Would you drive your car with no dashboard? So don't drive your sales the same way, blind!

Friday, 10 June 2011

Are you a LINO

Two weeks ago I attended and spoke at the Australian Mindshop Conference in Sydney. Our keynote was the Western Bulldogs President David Smorgon of the famous Smorgon family business.

What a story he told of growing up, endurance, life skills, hard work, innovation and eventually selling his family business in its prime.

In the middle of this keynote he commented on the person that created the most anger in him and his businesses over the years, the LINO'S.

It stands for 'Leaders In Name Only'. LINO.

He went on to describe their characteristics:

  • They are there by default
  • Resist change
  • Lack awareness
  • Love developing process
  • Manage by fear
  • De-motivate teams
  • Rarely take responsibility for anything
  • Always take on more duties than needed
  • Rarely innovate
  • Love titles (like Sales Director)
  • Avoid conflicts

Are you a LINO leader or do you have one in your business? If so can they change? Are they holding a strategic position like Sales Manager, and their sales team just not making target? Ever wondered why? Look closely for these people as they are good at hiding.

David went on to comment that these people had a knack of avoiding scrutiny but when fully understood and revealed, had caused incredible issues for the business. Leaders by title have a duty of care to manage, lead, inspire, create, innovate and guide, but most of all, they must create an environment where all in it have the opportunity to grow and thrive. That builds great brands, organisations and communities.

Do a check on your LINO suspects and take action before its too late.


Wednesday, 1 June 2011

A Sales Manager's Game Plan

When I observe the sales landscape it amazes me how difficult it is to uncover sales managers that really know what they are doing!

Overwhelmingly the successful managers all have one thing in common: a GAME PLAN!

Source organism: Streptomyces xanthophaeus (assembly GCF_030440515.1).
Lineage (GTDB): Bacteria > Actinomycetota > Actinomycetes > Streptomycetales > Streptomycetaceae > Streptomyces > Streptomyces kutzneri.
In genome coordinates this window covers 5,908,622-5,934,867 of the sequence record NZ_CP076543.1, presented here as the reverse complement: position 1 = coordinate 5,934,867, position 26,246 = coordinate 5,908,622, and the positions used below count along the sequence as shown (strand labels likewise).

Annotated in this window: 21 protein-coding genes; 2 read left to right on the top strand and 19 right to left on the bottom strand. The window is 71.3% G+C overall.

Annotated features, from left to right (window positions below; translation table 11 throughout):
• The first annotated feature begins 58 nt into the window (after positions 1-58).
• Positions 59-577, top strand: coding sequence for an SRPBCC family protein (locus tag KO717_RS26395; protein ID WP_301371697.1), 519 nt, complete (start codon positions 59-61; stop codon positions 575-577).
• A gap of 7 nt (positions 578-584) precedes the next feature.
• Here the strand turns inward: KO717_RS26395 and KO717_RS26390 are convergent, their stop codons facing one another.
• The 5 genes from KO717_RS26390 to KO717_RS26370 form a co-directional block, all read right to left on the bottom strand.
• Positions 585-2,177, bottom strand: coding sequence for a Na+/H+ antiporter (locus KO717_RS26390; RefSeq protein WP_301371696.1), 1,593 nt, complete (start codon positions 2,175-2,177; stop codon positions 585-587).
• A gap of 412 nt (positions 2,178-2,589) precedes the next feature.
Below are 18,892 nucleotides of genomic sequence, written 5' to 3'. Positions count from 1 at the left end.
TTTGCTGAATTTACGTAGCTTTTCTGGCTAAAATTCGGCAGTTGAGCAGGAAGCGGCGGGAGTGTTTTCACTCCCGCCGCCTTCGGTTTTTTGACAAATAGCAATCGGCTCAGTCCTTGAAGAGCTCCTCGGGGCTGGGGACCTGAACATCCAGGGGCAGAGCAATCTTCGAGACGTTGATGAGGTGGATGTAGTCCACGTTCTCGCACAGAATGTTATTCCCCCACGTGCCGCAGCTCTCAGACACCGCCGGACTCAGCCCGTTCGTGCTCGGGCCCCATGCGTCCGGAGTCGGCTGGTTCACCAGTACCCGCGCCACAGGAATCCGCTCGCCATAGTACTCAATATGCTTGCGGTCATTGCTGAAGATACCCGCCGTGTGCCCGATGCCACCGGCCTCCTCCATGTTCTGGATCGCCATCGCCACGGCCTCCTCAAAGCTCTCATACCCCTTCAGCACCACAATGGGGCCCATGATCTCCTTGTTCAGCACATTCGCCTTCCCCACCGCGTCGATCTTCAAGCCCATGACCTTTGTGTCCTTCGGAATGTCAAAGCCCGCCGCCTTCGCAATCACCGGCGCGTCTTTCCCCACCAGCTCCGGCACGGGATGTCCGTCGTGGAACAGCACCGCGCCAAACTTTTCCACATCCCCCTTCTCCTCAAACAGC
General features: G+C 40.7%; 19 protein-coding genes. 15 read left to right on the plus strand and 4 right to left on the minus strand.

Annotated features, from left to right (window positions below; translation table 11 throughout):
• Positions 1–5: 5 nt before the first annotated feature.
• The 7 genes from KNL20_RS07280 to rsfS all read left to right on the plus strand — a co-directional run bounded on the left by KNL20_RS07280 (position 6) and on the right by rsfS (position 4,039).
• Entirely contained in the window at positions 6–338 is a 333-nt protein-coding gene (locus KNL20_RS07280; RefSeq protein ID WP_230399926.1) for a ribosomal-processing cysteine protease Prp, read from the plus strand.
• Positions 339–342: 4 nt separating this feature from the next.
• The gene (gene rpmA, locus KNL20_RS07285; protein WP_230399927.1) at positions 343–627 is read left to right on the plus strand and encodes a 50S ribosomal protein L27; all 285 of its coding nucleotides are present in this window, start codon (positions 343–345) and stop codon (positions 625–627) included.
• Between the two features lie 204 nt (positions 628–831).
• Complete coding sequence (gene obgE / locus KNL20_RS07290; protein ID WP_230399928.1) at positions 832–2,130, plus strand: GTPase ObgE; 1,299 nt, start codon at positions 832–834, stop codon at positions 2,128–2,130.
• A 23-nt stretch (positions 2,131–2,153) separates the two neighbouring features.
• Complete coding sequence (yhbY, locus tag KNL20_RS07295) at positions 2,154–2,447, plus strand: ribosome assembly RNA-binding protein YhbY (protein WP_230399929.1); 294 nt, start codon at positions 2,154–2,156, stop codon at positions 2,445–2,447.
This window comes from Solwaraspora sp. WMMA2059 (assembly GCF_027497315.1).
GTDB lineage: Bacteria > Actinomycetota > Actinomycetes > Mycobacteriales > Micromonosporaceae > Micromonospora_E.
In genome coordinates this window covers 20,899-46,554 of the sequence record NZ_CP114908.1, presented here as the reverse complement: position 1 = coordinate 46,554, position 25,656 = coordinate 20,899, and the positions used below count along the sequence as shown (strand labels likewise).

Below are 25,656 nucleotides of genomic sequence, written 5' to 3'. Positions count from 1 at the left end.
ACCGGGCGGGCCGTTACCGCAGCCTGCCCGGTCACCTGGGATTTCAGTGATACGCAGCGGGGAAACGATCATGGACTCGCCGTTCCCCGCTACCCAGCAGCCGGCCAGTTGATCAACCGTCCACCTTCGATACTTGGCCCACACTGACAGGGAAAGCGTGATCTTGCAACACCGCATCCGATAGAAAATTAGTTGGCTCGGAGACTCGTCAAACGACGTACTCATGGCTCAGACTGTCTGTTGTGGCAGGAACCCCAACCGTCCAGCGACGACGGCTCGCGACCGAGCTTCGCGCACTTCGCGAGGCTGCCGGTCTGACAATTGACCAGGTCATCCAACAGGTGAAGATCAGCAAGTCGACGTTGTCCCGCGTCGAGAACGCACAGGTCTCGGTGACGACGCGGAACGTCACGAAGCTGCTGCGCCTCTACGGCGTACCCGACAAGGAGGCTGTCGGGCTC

As Essendon devotees celebrate the coming of James Hird and his new coaching panel, I got thinking they would have a game plan. A well thought out, considered, actionable game plan!

So, what should a sales managers GAME PLAN look like for sales teams?

1. Based on a Philosophy – What’s your philosophy as a sales leader, a coach and mentor of the team? As the sales leader it's no longer about you, it's about the achievements of the sales team. You create effectiveness and success by coaching and leading them with a common goal and vision.

2. Simple Games We Play - The great Alan Jeans, AFL legend from Hawthorn, had the simplest game plan. There were three states of play:
  • We have the ball,
  • They have the ball,
  • The ball is in dispute.
With this in mind, what are your key pillars, actions or foundations for sales success? Maybe it is just ‘retain and grow’ or simply ‘seek and gain’.

3. Activities and KPI,s to deliver the results - What does this team have to do to deliver this plan? Statistically, what amount of kicks, handballs and tackles does the team need to achieve targets and sales success.

These rare individuals have a firm grasp on what it is to be a sales manager – they have a clear understanding of…
  • What sales management is?
  • What their role is?
  • What sales effectiveness look like?

It is obvious the success of a sales manager is reliant on the success of the sales team. Overall, the key here for Sales Managers is: have a clear GAME PLAN and KEEP IT SIMPLE.